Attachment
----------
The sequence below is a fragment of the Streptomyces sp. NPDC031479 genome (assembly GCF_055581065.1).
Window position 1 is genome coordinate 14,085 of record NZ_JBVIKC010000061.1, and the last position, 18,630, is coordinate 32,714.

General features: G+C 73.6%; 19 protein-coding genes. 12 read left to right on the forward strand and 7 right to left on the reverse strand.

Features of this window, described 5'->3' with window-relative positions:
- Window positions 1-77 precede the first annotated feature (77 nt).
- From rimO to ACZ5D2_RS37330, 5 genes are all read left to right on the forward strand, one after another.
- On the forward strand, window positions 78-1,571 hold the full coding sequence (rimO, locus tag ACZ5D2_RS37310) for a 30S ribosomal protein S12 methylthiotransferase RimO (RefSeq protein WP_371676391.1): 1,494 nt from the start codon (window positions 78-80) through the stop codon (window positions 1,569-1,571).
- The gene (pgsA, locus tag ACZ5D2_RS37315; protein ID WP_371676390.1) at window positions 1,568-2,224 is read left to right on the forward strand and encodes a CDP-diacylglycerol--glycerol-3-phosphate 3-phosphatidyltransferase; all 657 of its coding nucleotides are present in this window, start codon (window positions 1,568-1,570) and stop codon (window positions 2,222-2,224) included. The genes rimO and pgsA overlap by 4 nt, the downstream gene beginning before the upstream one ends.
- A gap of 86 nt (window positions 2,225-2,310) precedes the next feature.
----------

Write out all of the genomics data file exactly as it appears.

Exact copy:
The sequence below is a fragment of the Streptomyces sp. NPDC031479 genome (assembly GCF_055581065.1).
Window position 1 is genome coordinate 14,085 of record NZ_JBVIKC010000061.1, and the last position, 18,630, is coordinate 32,714.

General features: G+C 73.6%; 19 protein-coding genes. 12 read left to right on the forward strand and 7 right to left on the reverse strand.

Features of this window, described 5'->3' with window-relative positions:
- Window positions 1-77 precede the first annotated feature (77 nt).
- From rimO to ACZ5D2_RS37330, 5 genes are all read left to right on the forward strand, one after another.
- On the forward strand, window positions 78-1,571 hold the full coding sequence (rimO, locus tag ACZ5D2_RS37310) for a 30S ribosomal protein S12 methylthiotransferase RimO (RefSeq protein WP_371676391.1): 1,494 nt from the start codon (window positions 78-80) through the stop codon (window positions 1,569-1,571).
- The gene (pgsA, locus tag ACZ5D2_RS37315; protein ID WP_371676390.1) at window positions 1,568-2,224 is read left to right on the forward strand and encodes a CDP-diacylglycerol--glycerol-3-phosphate 3-phosphatidyltransferase; all 657 of its coding nucleotides are present in this window, start codon (window positions 1,568-1,570) and stop codon (window positions 2,222-2,224) included. The genes rimO and pgsA overlap by 4 nt, the downstream gene beginning before the upstream one ends.
- A gap of 86 nt (window positions 2,225-2,310) precedes the next feature.